Give Precedence to Session Sharing Over Load Balancing

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Citrix XenApp 5.0 Windows 2003 Hotfix Rollup 4 has new feature enhancement that allows you to give precedence to session sharing over load balancing. Now with this enhancement you can decide to have session sharing override load balancing in your XenApp farm.

In the past when you launched additional applications that are published on the same server, XenApp would try to launch those in the same session if load balancing allowed it. If it didn’t, you would get a new session on another server with a lighter load. The same would happen for a disconnected session. XenApp would try to reconnect you to that disconnected session. If the server load was to high, it would start a new session on another server with lighter load.  This enhancement can be enabled on XenApp 5.0 Windows 2003 with Hotfix Rollup 4.  This can be done by creating the following registry key on your XenApp servers:

32-bit XenApp 5.0 Windows 2003

Path: HKLMSoftwareCitrixIMA

Value Name: OverrideLoadCheck


Value: 1 (on) or 0 (off)

64-bit XenApp 5.0 Windows 2003

Path: HKLMSoftwareWow6432NodeCitrixIMA

Value Name: OverrideLoadCheck


Value: 1 (on) or 0 (off)

Recreate the local host cache on the XenApp servers the registry change was made on and restart the Citrix IMA service. 

Now with this enhancement enabled:

  • Applications launched by users that have an active session join that session rather than going to the least loaded server
  • Applications launched by users that have a disconnected session are directed to the server with the disconnected session rather than going to the least loaded server.

For more information see Citrix Knowledgebase Article CTX126839 – How to Set Up Session Sharing Precedence Over Load Balancing in a XenApp Farm

Enabling this enhancement can be good and bad.  The good side is that additional applications will launch faster and session share with an existing session.  The bad side is that enabling this enhancement could effect server performance.  If the server the session is already running on is overloaded, then this enhancement could cause the server additional performance degradation.  So the question is what’s more important…faster application launches or better session performance?  I leave that up to you.

If you have found this article interesting or if you have any other insights, please feel free to leave comments on this article.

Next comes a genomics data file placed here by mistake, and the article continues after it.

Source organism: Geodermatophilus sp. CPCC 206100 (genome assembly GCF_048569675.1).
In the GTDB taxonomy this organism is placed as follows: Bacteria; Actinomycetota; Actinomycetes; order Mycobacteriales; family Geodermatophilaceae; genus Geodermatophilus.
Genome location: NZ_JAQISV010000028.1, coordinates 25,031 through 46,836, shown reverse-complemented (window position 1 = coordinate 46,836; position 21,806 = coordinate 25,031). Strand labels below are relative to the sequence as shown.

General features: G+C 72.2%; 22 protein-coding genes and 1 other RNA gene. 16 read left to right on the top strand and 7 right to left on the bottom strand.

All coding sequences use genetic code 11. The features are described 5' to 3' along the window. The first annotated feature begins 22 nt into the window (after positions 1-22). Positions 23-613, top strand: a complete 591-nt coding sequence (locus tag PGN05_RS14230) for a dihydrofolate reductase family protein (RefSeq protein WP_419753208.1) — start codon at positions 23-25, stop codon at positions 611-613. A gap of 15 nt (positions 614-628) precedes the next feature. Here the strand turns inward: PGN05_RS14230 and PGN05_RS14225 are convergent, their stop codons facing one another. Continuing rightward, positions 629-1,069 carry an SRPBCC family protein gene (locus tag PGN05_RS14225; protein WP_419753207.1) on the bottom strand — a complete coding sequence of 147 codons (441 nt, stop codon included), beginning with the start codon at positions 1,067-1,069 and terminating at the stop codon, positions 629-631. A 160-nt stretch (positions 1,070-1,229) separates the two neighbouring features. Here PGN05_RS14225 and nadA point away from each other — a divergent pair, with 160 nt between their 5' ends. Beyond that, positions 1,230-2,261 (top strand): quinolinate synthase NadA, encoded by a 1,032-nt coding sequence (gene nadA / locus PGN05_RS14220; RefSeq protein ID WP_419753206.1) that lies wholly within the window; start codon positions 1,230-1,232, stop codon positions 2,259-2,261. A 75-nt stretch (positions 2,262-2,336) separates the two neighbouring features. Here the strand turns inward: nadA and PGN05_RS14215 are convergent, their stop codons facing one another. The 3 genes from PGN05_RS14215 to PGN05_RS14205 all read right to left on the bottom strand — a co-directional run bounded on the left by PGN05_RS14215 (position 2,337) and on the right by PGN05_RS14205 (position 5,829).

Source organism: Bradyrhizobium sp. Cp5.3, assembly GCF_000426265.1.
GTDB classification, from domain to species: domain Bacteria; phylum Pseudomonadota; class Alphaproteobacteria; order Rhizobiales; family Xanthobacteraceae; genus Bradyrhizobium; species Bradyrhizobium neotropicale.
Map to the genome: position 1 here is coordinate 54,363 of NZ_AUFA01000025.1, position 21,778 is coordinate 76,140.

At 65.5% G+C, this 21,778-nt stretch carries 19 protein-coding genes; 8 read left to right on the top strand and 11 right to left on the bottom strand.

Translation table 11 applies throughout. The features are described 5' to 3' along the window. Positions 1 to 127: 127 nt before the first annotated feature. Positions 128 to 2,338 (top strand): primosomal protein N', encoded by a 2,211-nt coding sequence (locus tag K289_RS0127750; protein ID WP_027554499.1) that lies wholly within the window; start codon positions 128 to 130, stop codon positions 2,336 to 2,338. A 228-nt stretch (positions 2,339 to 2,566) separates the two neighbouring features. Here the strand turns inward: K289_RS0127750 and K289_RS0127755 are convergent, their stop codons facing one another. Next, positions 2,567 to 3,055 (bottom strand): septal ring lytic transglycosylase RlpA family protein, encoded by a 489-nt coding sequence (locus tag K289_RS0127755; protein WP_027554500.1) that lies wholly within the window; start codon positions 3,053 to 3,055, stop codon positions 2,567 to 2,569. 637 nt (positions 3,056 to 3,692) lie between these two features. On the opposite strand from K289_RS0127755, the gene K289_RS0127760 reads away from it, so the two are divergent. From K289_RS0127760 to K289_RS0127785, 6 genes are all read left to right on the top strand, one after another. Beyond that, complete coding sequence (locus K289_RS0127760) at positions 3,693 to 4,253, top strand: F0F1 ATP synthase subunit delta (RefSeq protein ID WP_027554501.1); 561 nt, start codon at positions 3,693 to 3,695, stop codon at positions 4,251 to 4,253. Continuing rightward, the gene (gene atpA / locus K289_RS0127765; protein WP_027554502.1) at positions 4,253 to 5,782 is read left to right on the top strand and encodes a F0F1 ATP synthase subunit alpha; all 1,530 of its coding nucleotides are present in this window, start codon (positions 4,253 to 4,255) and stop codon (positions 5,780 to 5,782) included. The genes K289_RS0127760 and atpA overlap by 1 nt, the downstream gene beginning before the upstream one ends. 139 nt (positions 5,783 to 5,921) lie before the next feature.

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  1. Daniel BinderDaniel Binder08-16-2011

    I understand your point about how this enhancement would work with a disconnected session on a server that is not the least loaded – but what if you were using a load balancer profile that balanced solely on, for example, time of day where no logons are allowed?

    Let me explain further……..we have a load balancer policy that uses only the Scheduling variable and we have no acceptable times/days defined for it. We assign this policy to a server that we will be taking out of the rotation to do maintenance on so no new user sessions will be established on it but unlike disabling logins to the server, we can still RDP to the server to do work.

    If we had THAT policy in place where normally NO new user session would be allowed to connect, but it had a disconnected session on it and we had the enhancement you describe above in effect, would the user with a disconnected session on that server be directed to the server, even though the load balancer policy would normally NOT allow them to be directed to that server?

    • Jarian GibsonJarian Gibson08-19-2011

      That is a good question. The default action is to session share if load balancing allows. Enabling this would ignore load balancing and try to session share/reconnect to the disconnected session and not look at load balancing. So in your scenario enabling this feature they would be directed to connect back to the disconnected session and ignore load balancing. Now if you want it to honor load balancing then disable the feature and test.

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